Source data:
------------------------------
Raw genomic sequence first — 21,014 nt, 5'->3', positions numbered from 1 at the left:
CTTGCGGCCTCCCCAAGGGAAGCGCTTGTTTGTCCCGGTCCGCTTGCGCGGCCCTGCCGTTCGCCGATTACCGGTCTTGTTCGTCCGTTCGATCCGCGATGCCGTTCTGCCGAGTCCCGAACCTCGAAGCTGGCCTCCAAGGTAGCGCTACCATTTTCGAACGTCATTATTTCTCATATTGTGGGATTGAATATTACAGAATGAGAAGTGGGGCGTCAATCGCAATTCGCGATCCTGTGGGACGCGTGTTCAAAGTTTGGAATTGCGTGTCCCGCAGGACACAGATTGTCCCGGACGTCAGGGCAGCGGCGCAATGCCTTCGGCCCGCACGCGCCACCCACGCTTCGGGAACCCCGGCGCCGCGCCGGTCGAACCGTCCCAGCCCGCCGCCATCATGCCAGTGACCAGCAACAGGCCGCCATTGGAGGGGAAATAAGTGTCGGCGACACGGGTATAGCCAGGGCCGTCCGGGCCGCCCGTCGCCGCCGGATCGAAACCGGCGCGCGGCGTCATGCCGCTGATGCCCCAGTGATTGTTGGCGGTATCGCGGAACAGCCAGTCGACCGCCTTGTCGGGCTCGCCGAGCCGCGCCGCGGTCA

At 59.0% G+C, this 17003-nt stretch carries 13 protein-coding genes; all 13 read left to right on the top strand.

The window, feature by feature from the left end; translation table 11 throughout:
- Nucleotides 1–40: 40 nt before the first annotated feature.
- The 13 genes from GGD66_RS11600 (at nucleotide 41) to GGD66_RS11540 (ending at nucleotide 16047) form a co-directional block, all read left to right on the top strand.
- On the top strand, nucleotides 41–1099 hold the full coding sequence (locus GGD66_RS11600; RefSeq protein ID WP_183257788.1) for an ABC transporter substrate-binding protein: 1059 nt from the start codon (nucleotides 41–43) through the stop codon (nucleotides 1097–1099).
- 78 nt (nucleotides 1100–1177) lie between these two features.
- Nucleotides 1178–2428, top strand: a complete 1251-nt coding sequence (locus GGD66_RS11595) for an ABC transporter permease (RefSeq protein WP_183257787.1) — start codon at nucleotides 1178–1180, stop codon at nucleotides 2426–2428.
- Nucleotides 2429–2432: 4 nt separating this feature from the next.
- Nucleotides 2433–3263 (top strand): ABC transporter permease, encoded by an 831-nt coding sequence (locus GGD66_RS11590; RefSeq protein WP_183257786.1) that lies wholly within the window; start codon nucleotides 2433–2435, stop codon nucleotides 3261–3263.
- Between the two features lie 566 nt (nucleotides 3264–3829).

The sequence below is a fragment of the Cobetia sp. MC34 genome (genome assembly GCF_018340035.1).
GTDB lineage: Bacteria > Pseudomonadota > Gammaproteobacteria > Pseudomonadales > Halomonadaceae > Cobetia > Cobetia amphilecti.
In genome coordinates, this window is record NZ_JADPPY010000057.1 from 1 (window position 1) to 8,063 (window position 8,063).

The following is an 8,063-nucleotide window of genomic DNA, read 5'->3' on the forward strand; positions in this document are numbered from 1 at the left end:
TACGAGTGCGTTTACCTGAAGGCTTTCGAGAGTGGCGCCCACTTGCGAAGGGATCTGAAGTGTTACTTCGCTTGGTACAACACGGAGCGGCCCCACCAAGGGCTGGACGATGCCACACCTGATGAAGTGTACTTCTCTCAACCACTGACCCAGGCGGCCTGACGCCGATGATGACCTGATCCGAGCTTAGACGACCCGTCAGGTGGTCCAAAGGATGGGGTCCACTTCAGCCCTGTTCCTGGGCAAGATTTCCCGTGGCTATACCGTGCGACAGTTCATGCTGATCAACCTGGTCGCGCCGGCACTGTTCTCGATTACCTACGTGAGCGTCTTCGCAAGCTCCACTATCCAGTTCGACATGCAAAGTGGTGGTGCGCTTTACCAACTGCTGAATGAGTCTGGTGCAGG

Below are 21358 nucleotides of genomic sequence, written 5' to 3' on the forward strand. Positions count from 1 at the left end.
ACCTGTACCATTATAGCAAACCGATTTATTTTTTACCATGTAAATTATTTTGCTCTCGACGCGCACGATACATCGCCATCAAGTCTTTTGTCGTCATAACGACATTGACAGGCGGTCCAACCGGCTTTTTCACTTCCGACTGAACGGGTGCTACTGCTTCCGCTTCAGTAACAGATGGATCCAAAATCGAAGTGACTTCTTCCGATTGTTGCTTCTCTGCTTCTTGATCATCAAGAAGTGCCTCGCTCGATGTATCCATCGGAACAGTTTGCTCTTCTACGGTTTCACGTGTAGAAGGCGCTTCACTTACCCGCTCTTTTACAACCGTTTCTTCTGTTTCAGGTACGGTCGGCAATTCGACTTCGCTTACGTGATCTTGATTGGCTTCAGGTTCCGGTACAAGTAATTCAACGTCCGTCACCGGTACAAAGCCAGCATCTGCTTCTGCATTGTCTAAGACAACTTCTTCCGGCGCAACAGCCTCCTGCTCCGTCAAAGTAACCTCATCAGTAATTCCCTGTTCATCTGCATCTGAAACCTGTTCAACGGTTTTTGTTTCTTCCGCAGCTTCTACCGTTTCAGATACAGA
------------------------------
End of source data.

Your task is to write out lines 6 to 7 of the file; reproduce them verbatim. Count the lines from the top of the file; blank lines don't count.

- The 13 genes from GGD66_RS11600 (at nucleotide 41) to GGD66_RS11540 (ending at nucleotide 16047) form a co-directional block, all read left to right on the top strand.
- On the top strand, nucleotides 41–1099 hold the full coding sequence (locus GGD66_RS11600; RefSeq protein ID WP_183257788.1) for an ABC transporter substrate-binding protein: 1059 nt from the start codon (nucleotides 41–43) through the stop codon (nucleotides 1097–1099).